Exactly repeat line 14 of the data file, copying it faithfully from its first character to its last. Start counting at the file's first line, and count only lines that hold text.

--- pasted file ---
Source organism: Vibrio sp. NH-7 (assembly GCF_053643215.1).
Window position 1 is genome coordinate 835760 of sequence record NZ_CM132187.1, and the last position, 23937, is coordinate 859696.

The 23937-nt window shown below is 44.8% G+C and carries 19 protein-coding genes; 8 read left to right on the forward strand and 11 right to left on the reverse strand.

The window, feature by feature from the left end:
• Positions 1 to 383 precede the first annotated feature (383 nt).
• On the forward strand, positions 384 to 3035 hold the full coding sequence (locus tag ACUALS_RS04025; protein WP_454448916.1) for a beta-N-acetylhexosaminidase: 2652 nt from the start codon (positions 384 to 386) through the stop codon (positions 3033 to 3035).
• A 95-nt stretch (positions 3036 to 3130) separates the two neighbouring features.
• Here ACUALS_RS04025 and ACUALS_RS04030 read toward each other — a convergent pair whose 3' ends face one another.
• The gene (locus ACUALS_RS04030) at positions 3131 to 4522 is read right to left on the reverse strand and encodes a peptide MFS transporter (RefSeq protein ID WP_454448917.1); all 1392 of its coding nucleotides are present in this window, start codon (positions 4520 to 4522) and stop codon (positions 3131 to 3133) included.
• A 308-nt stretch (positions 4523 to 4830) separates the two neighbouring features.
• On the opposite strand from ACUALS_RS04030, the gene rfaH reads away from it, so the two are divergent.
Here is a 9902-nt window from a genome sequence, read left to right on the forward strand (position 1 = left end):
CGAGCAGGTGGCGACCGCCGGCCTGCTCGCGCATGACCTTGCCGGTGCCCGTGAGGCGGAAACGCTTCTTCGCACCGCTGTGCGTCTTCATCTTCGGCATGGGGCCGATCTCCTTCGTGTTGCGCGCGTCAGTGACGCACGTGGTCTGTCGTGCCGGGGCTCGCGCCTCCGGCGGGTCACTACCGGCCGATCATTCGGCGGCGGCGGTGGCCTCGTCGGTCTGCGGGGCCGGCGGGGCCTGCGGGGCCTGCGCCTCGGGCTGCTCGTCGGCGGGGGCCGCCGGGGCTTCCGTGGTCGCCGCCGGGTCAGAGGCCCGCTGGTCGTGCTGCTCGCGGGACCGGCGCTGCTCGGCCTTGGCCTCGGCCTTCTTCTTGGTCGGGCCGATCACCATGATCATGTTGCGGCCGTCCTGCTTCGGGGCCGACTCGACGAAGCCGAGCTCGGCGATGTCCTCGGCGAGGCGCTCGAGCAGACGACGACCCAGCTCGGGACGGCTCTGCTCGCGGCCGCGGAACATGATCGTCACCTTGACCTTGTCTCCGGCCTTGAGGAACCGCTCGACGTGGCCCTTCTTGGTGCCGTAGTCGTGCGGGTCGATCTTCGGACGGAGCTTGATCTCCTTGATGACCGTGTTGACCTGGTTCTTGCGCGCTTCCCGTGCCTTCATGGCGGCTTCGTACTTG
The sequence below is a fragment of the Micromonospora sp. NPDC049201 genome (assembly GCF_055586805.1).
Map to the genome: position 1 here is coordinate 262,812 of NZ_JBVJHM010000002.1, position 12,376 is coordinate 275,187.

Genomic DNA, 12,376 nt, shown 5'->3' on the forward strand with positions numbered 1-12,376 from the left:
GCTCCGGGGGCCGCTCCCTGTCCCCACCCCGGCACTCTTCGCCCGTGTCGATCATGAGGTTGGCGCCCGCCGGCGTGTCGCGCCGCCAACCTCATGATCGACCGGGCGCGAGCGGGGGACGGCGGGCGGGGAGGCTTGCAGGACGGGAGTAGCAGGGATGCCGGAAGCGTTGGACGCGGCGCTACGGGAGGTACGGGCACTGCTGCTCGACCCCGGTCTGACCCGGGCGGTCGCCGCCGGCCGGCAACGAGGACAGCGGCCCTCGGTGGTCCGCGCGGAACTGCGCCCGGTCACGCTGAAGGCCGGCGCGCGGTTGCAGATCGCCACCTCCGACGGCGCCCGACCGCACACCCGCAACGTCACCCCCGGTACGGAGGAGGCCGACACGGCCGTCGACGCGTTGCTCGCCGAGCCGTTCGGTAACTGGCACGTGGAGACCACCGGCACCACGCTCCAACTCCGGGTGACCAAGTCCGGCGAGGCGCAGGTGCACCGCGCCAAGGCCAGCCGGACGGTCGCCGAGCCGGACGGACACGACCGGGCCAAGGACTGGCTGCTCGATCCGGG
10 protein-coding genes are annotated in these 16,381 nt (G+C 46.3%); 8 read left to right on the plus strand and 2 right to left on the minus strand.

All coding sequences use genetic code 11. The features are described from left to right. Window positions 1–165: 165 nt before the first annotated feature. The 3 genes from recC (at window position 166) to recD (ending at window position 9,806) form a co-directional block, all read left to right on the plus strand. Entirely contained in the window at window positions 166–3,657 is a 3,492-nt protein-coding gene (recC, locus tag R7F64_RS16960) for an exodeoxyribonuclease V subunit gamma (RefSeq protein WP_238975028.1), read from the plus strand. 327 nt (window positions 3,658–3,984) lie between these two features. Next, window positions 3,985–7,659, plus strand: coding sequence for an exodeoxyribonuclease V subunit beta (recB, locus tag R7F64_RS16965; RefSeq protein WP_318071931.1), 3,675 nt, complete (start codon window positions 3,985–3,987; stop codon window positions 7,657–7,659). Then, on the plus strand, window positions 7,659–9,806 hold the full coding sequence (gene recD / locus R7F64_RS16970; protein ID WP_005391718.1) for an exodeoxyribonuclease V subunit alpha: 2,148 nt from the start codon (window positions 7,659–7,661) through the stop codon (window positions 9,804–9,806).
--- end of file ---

The sequence below is a fragment of the Micromonospora sp. NPDC049201 genome (assembly GCF_055586805.1).